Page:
The planet Uranus was originally named “George’s star.”

  • Galaxy with Uranus planet
Galaxy with Uranus planet
hideto111/ iStock

In 1781, astronomer William Herschel discovered the planet we know today as Uranus, though the celestial orb nearly had a much more regal name. Herschel, who lived in Britain, proposed naming his new find “Georgium Sidus,” Latin for “Georgian star,” in honor of England’s reigning monarch, King George III. However, his suggestion was met with pushback within the scientific community, particularly from astronomer Johann Elert Bode, who noted that the name “George” didn’t quite mesh with the mythological-based names of the other planets. Instead, Bode put forward the name “Uranus,” the Latin form of the Greek word “Ouranos.” In mythology, not only is Uranus the Greek god of the sky, but Uranus’ Roman counterpart, Caelus, is Saturn’s father. Given those fitting associations, scientists adopted Bode’s suggestion in lieu of Herschel’s initial proposal.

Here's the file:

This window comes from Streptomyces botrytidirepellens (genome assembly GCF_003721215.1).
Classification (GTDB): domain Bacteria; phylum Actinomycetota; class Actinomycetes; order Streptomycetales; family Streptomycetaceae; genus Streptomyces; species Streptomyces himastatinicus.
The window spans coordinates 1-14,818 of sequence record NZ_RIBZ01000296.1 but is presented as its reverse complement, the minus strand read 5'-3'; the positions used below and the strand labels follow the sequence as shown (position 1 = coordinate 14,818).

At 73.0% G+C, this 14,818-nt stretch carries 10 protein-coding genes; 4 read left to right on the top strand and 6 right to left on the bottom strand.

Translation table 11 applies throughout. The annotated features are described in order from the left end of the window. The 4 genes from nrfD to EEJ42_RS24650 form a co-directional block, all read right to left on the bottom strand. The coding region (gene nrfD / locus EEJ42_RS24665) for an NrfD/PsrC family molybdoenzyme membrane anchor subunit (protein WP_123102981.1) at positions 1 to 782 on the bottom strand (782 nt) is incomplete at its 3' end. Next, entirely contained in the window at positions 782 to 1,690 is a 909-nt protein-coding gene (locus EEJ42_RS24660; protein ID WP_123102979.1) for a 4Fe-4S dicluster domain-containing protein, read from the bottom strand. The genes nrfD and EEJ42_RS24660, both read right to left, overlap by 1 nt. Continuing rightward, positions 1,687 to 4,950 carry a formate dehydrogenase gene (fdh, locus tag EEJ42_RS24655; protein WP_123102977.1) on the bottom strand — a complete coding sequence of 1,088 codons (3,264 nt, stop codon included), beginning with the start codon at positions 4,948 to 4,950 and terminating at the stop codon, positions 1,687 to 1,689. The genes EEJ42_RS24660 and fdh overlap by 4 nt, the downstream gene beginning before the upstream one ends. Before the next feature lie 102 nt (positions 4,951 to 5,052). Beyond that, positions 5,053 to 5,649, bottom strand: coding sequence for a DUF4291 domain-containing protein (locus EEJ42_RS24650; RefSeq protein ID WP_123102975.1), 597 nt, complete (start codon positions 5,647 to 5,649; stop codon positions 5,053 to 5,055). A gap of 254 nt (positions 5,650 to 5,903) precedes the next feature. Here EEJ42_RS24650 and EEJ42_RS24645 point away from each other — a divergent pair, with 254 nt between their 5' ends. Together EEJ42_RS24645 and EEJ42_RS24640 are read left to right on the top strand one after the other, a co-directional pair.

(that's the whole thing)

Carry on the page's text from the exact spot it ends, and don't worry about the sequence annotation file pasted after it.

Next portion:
Uranus’ 27 moons have a fascinating etymological history of their own, as all are named after characters from the works of William Shakespeare and Alexander Pope. In 1787, Herschel discovered the moons Titania and Oberon, named after the king and queen of the fairies from Shakespeare’s A Midsummer Night’s Dream. Other Uranian moons include Miranda, Stephano, and Trinculo, all characters from Shakespeare’s The Tempest. And in 1851, astronomer William Lassell discovered two additional moons that he named Umbriel and Ariel in honor of Alexander Pope’s poem The Rape of the Lock. The name “Ariel” also applies to a character in The Tempest, meaning that either 24 or 25 of Uranus’ moons are named after Shakespearean characters specifically, depending on how you view it.

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